[py-dev] RFC: draft new resource management API (v1)
holger at merlinux.eu
Thu Jun 28 10:15:45 CEST 2012
On Thu, Jun 28, 2012 at 08:47 +0100, Floris Bruynooghe wrote:
> On 27 June 2012 19:36, holger krekel <holger at merlinux.eu> wrote:
> > On Wed, Jun 27, 2012 at 16:59 +0100, Floris Bruynooghe wrote:
> >> On 27 June 2012 13:57, holger krekel <holger at merlinux.eu> wrote:
> >> > Setting resources as class attributes
> >> > -------------------------------------------
> >> >
> >> > If you want to make an attribute available on a test class, you can
> >> > use the resource_attr marker::
> >> >
> >> > @pytest.mark.resource_attr("db")
> >> > class TestClass:
> >> > def test_something(self):
> >> > #use self.db
> >> I'm not convinced of creating a special purpose mark for this.
> >> Firstly it seems like an anti-pattern in py.test to me, more like
> >> xUnit style.
> > unittest/xUnit-compat is the main idea for this new marker. It would
> > work on pytest and unittest.TestCase classes alike. It's also reminiscent
> > of Rob Collin's testscenario unittest-extension.
> >> easily done with::
> >> class TestClas(object):
> >> @classmethod
> >> def setup_class(cls, item):
> >> cls.db = item.getresource('db')
> > Not really. Here we would need to check if the setup_class()
> > accepts an item parameter and setup_class methods do not follow
> > the hook-keyword-arg-calling convention. Also passing an
> > item would be slightly arbitrary as the setup_class would
> > only be called once for all of its test items (functions).
> Oh, that will teach me to talk about an API I haven't used in a long
> time without looking it up. I thought a node (not item) was already
> passed in. Still, I think it would look nicer if it was possible to
> get to the resources API from within .setup_module(module),
> .setup_class(cls) and .setup_method(self, method) rather then needing
> a new marker for this. The first of these should not be a problem I
> guess, since it already has a node passed in. For .setup_method() the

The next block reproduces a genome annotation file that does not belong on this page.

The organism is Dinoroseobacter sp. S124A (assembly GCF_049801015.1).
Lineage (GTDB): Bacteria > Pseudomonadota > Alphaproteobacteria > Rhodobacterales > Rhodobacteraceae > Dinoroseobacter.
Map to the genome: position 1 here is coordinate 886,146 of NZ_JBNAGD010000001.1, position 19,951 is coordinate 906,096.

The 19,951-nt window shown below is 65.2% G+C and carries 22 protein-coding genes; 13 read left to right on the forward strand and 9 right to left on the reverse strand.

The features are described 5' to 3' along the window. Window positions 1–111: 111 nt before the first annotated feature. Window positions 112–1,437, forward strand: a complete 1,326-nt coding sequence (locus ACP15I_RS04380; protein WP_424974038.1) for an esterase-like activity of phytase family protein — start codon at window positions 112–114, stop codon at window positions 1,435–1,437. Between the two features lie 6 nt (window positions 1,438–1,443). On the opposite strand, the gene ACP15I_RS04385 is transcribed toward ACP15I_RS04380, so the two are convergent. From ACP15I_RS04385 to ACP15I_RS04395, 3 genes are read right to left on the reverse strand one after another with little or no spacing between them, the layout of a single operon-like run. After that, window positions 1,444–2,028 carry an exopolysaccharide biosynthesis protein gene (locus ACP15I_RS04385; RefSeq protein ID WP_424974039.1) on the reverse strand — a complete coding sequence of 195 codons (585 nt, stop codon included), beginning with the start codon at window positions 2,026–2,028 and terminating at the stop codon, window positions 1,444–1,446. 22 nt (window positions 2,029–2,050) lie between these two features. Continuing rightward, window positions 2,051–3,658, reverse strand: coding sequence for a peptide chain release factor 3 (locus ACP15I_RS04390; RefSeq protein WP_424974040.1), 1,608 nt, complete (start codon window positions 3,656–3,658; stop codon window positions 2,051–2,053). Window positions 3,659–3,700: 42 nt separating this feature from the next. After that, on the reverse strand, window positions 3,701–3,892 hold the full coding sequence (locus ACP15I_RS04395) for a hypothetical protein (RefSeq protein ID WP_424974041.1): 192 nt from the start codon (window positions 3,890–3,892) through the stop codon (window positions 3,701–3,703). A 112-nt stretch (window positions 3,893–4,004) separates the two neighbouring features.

> method argument could have an item attribute. But I guess
> .setup_class(cls) is the hardest. Would it be tricky to inspect the
> arguments as done for hooks?
setup_module/setup_class/setup_method all receive native python objects,
not collection nodes. We could stick node attributes somewhere (not sure if
on functions - they can be invoked multiple times in case of parametrization).
If we stick attributes e.g. on a pytest.current.item/classnode/... we
are doing side-effect programming - some internals will set those
attributes (and should take care to remove it to avoid
misusage/confusion) and some other places will read it. These days, i
prefer to design APIs that communicate neccesarry state directly and
to use higher-level declarations to state intents rather than do everything
through imperative programming.
/me does "import this" and sees: Although practicality beats purity ...
I am still fine to consider e. g. the introduction of a pytest.current
namespace. It could lead to make setup_X methods more powerful::
def setup_module(): # pytest accepts it to keep nose compat
db = pytest.current.modulenode.getresource("db")
The "current" namespace could be set by the respective node setup
methods. For classes it's the same idea::
cls.db = pytest.current.classnode.getresource("db")
Due to the non-declarative nature of this approach, however, i don't
see a way to rerun the testclass with multiple "db" instances.
On a side note, many Java programmers have gone from the old JUnit
approach to TestNG, see the wikipedia entries. py.test rather
goes for similar ideas as TestNG.
> >> Also, I realised this API provides for what is probably most of the
> >> cases of where I want dynamic resources:
> >> def pytest_setup_init(session):
> >> for item in my_item_generator():
> >> session.register_resource_factory(item.name, item)
> > Not sure i understand this idea. Is it intended as a mixture of
> > collection (my_item_generator) and setup (as the hook name suggests)?
> My bad for writing a bad example, I shouldn't have used the word
> "item" in there. Anyway the main point is that thanks to
> .register_resource_factory() taking the name of the resource as an
> argument I believe most, if not all, the cases where I wanted to
> create funcargs/resources without knowing what they where beforehand
> are solved.
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